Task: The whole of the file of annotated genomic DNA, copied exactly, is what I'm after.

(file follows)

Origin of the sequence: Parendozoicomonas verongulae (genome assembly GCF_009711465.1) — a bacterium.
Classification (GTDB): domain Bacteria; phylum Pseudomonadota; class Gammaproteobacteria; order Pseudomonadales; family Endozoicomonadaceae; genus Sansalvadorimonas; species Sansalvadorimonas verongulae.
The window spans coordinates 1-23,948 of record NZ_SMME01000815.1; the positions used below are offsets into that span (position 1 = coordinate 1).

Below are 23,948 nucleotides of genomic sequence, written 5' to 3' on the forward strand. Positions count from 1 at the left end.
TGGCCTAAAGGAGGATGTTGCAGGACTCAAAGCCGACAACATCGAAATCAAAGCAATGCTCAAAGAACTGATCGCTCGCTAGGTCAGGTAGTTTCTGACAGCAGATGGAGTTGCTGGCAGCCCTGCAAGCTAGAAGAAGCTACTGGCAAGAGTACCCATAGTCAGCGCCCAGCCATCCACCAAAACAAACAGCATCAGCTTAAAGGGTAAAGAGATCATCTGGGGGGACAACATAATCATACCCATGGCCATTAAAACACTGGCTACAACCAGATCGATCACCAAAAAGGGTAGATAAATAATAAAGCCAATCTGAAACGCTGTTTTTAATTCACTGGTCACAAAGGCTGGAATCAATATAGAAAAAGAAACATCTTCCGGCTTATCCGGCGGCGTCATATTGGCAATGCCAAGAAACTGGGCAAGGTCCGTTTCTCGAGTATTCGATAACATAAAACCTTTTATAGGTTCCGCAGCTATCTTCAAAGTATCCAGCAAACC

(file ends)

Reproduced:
Origin of the sequence: Parendozoicomonas verongulae (genome assembly GCF_009711465.1) — a bacterium.
Classification (GTDB): domain Bacteria; phylum Pseudomonadota; class Gammaproteobacteria; order Pseudomonadales; family Endozoicomonadaceae; genus Sansalvadorimonas; species Sansalvadorimonas verongulae.
The window spans coordinates 1-23,948 of record NZ_SMME01000815.1; the positions used below are offsets into that span (position 1 = coordinate 1).

Below are 23,948 nucleotides of genomic sequence, written 5' to 3' on the forward strand. Positions count from 1 at the left end.
TGGCCTAAAGGAGGATGTTGCAGGACTCAAAGCCGACAACATCGAAATCAAAGCAATGCTCAAAGAACTGATCGCTCGCTAGGTCAGGTAGTTTCTGACAGCAGATGGAGTTGCTGGCAGCCCTGCAAGCTAGAAGAAGCTACTGGCAAGAGTACCCATAGTCAGCGCCCAGCCATCCACCAAAACAAACAGCATCAGCTTAAAGGGTAAAGAGATCATCTGGGGGGACAACATAATCATACCCATGGCCATTAAAACACTGGCTACAACCAGATCGATCACCAAAAAGGGTAGATAAATAATAAAGCCAATCTGAAACGCTGTTTTTAATTCACTGGTCACAAAGGCTGGAATCAATATAGAAAAAGAAACATCTTCCGGCTTATCCGGCGGCGTCATATTGGCAATGCCAAGAAACTGGGCAAGGTCCGTTTCTCGAGTATTCGATAACATAAAACCTTTTATAGGTTCCGCAGCTATCTTCAAAGTATCCAGCAAACC